A plan sponsor's fiduciary duty is to make sure participants are provided sufficient information and tools to make educated and appropriate investment decisions. Education and guidance are important, but is it really enough? Some participants may need more assistance than others when it comes to planning for retirement and this is why plan sponsors should evaluate whether or not to provide investment advice to employees as part of their defined contribution plan. Whatever course of action a plan sponsor takes, they must meet the investment advice and fiduciary duty criteria that's spelled out by their respective state statutes and plan documents.
There are two options available for providing investment advice if a plan decides to do so. The first being available after the 2001 DOL Advisory Opinion 2001-09A was released. Although the DOL guidance applies only to plans covered by the Employee Retirement Income Security Act (ERISA) and doesn't technically apply to governmental plans, it does provide good guidance on how to structure an advice offering. The Advisory Opinion allows defined contribution plan investment product providers to offer advice services to participants that may result in additional fees paid to the provider as a result of the advice, but only if the advice is based on methodologies developed, maintained and controlled by an independent third party hired by the product provider. Plan sponsors or other fiduciaries that prudently select and monitor an investment advice provider will not be liable for the advice furnished by such provider to the plan's participants and beneficiaries.
The other option allows for investment product providers to develop their own service or computer model. Providers must comply with the disclosure and audit provisions of the Pension Protection Act (PPA) of 2006. The investment advice must be provided under an 'eligible investment advice arrangement' and must satisfy other requirements, including appropriate disclosure of the investment advice. An eligible investment advice arrangement either offers that fees for the investment advice that (1) do not vary depending on the basis of any investment option selected or (2) are not level and requires a computer model for determining the advice. The fiduciary advisor (product provider) must disclose the amount and sources of its compensation and that it is acting as a fiduciary. An annual audit is also required for compliance with the Act and each plan sponsor that is offering the advice service must be provided with an annual compliance report. Plan sponsors need to prudently select or monitor the advice service providers in the same manner as is required when they select investment options for their plans and plan sponsors have no duty to monitor the specific investment advice given by the investment advice provider.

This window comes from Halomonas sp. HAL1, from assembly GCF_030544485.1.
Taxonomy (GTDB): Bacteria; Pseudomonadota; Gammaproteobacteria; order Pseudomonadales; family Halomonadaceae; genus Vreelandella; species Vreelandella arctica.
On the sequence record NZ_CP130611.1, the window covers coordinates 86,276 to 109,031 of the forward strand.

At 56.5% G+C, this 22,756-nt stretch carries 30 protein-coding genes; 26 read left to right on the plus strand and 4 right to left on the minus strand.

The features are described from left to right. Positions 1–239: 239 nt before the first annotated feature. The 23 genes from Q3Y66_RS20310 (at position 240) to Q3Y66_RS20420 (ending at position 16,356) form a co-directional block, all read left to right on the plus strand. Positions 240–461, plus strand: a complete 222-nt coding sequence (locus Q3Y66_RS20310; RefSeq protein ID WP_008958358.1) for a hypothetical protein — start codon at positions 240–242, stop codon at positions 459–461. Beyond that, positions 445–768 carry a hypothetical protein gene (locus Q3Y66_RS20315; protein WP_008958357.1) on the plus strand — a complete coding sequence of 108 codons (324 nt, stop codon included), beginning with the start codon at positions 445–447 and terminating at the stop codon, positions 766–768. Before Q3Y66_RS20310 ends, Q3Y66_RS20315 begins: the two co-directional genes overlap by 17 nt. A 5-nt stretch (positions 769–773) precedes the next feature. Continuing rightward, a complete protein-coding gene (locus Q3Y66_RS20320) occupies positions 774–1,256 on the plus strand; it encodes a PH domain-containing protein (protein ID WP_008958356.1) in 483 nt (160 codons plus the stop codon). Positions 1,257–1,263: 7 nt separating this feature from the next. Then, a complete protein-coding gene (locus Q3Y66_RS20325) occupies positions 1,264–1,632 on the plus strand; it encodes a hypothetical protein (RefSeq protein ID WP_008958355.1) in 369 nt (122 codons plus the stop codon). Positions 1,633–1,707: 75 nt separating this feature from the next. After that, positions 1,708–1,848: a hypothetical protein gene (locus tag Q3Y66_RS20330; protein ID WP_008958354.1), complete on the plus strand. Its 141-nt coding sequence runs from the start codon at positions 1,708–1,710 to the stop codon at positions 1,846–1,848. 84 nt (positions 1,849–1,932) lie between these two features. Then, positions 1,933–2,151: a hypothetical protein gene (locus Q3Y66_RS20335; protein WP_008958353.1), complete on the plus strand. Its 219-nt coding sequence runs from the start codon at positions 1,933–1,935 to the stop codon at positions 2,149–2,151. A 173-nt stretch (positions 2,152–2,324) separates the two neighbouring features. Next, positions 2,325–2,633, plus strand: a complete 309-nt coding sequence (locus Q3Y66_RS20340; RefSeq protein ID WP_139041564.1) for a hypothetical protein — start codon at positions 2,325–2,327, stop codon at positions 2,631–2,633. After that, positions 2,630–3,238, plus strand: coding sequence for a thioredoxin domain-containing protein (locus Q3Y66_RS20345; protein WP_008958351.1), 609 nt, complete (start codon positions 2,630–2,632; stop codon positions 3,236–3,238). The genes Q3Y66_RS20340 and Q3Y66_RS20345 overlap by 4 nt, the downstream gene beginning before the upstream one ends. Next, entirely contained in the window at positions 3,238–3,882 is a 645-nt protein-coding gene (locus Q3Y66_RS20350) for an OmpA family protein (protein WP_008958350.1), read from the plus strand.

As previously mentioned, governmental plan sponsors examining whether or not to provide investment advice services to participants need to first look to their state laws before making a final decision to offer advice to participants. If a plan decides to move forward with providing advice services, the plan sponsor can select the investment advisory service which is best for their plan participants whether it fulfills the PPA or the DOL Advisory Opinion and the plan sponsor will receive the same exemption from advice under a service provider using either approach. Again, these provisions are specific to plans covered under ERISA, but government sector employers can use the guidance as a best practice if they decide to provide advice services.
Increasing services beyond guidance to include investment advice causes some plan sponsors to worry about fiduciary liability. The concerns that are most commonly raised when considering advice are the potential liability for losses that could result from the advice provided, responsibility for selecting the advice provider, and the role in the on-going monitoring of the service. The liability for the advice on the part of plan sponsors looks to have been settled in a way that should put plan sponsors fears to rest. Plan sponsors will not be liable for the advice to participants from properly selected and monitored service providers. The prudent selection of an investment advisor should be completed in essentially the same manner that is used to select any other service or product provider. It should be based on an objective process (such as a request for proposal) that allows the plan sponsor to evaluate the provider's qualifications, quality of services, reasonableness of fees, etc. Once the service provider has been selected, this firm must be willing to accept a fiduciary role in the plan for the advice they provide to participants. Plan sponsors will need to monitor the service to ensure it continues to be appropriate to offer to participants. Guidelines should be established and followed to evaluate this service on an on-going basis.
Plan sponsors have a duty to focus on the needs of their employees when deciding if guidance is sufficient or if advice should be added to their defined contribution plan. Looking at current plan statistics (such as participation rates, diversification of account balances) or conducting an employee survey can help plan sponsors decide if the current education and guidance efforts are effective.
Neither NAGDCA, nor its employees or agents, nor members of its Executive Board, provide tax, financial, accounting or legal advice. This memorandum should not be construed as tax, financial, accounting or legal advice; it is provided solely for informational purposes. NAGDCA members, both government and industry, are urged to consult with their own attorneys and/or tax advisors about the issues addressed herein.